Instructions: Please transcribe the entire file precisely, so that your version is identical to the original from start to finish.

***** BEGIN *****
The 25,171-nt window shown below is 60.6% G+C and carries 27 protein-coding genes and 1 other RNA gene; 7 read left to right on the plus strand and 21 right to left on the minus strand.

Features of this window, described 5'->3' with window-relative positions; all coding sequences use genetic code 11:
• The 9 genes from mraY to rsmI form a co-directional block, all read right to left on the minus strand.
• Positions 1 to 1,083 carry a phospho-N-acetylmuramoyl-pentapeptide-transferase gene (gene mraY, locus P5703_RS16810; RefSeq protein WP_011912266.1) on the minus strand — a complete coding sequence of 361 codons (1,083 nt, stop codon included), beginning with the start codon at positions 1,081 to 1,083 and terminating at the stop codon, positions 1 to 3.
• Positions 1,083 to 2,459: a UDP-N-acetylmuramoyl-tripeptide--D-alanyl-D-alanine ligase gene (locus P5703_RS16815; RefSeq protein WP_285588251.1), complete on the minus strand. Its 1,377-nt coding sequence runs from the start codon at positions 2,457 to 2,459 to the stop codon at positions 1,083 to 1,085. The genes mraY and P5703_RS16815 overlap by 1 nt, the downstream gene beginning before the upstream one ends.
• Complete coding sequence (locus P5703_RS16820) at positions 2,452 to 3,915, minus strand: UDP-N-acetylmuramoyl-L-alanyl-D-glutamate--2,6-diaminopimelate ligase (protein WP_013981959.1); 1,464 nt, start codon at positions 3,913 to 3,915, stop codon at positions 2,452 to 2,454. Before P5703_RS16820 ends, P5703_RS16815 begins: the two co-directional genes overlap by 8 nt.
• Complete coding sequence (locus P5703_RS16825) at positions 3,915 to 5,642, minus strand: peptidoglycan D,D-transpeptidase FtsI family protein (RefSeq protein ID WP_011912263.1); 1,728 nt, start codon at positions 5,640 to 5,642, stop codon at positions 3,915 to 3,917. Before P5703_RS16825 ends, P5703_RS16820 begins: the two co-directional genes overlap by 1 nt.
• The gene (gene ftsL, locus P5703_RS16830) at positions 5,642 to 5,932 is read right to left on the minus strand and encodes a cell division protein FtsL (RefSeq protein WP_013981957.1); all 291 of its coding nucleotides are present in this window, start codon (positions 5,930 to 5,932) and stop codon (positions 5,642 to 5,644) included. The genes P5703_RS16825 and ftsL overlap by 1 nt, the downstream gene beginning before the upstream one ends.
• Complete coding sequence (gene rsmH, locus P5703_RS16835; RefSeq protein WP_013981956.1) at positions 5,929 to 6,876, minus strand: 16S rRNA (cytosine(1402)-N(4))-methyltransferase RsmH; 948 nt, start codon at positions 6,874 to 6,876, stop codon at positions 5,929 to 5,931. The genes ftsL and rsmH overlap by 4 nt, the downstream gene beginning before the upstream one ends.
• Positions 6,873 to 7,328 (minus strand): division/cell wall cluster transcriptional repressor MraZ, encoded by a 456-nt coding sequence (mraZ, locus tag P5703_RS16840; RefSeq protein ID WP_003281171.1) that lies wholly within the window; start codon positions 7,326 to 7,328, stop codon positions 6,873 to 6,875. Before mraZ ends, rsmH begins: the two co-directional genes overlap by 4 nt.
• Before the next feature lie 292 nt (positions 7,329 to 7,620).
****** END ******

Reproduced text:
The 25,171-nt window shown below is 60.6% G+C and carries 27 protein-coding genes and 1 other RNA gene; 7 read left to right on the plus strand and 21 right to left on the minus strand.

Features of this window, described 5'->3' with window-relative positions; all coding sequences use genetic code 11:
• The 9 genes from mraY to rsmI form a co-directional block, all read right to left on the minus strand.
• Positions 1 to 1,083 carry a phospho-N-acetylmuramoyl-pentapeptide-transferase gene (gene mraY, locus P5703_RS16810; RefSeq protein WP_011912266.1) on the minus strand — a complete coding sequence of 361 codons (1,083 nt, stop codon included), beginning with the start codon at positions 1,081 to 1,083 and terminating at the stop codon, positions 1 to 3.
• Positions 1,083 to 2,459: a UDP-N-acetylmuramoyl-tripeptide--D-alanyl-D-alanine ligase gene (locus P5703_RS16815; RefSeq protein WP_285588251.1), complete on the minus strand. Its 1,377-nt coding sequence runs from the start codon at positions 2,457 to 2,459 to the stop codon at positions 1,083 to 1,085. The genes mraY and P5703_RS16815 overlap by 1 nt, the downstream gene beginning before the upstream one ends.
• Complete coding sequence (locus P5703_RS16820) at positions 2,452 to 3,915, minus strand: UDP-N-acetylmuramoyl-L-alanyl-D-glutamate--2,6-diaminopimelate ligase (protein WP_013981959.1); 1,464 nt, start codon at positions 3,913 to 3,915, stop codon at positions 2,452 to 2,454. Before P5703_RS16820 ends, P5703_RS16815 begins: the two co-directional genes overlap by 8 nt.
• Complete coding sequence (locus P5703_RS16825) at positions 3,915 to 5,642, minus strand: peptidoglycan D,D-transpeptidase FtsI family protein (RefSeq protein ID WP_011912263.1); 1,728 nt, start codon at positions 5,640 to 5,642, stop codon at positions 3,915 to 3,917. Before P5703_RS16825 ends, P5703_RS16820 begins: the two co-directional genes overlap by 1 nt.
• The gene (gene ftsL, locus P5703_RS16830) at positions 5,642 to 5,932 is read right to left on the minus strand and encodes a cell division protein FtsL (RefSeq protein WP_013981957.1); all 291 of its coding nucleotides are present in this window, start codon (positions 5,930 to 5,932) and stop codon (positions 5,642 to 5,644) included. The genes P5703_RS16825 and ftsL overlap by 1 nt, the downstream gene beginning before the upstream one ends.
• Complete coding sequence (gene rsmH, locus P5703_RS16835; RefSeq protein WP_013981956.1) at positions 5,929 to 6,876, minus strand: 16S rRNA (cytosine(1402)-N(4))-methyltransferase RsmH; 948 nt, start codon at positions 6,874 to 6,876, stop codon at positions 5,929 to 5,931. The genes ftsL and rsmH overlap by 4 nt, the downstream gene beginning before the upstream one ends.
• Positions 6,873 to 7,328 (minus strand): division/cell wall cluster transcriptional repressor MraZ, encoded by a 456-nt coding sequence (mraZ, locus tag P5703_RS16840; RefSeq protein ID WP_003281171.1) that lies wholly within the window; start codon positions 7,326 to 7,328, stop codon positions 6,873 to 6,875. Before mraZ ends, rsmH begins: the two co-directional genes overlap by 4 nt.
• Before the next feature lie 292 nt (positions 7,329 to 7,620).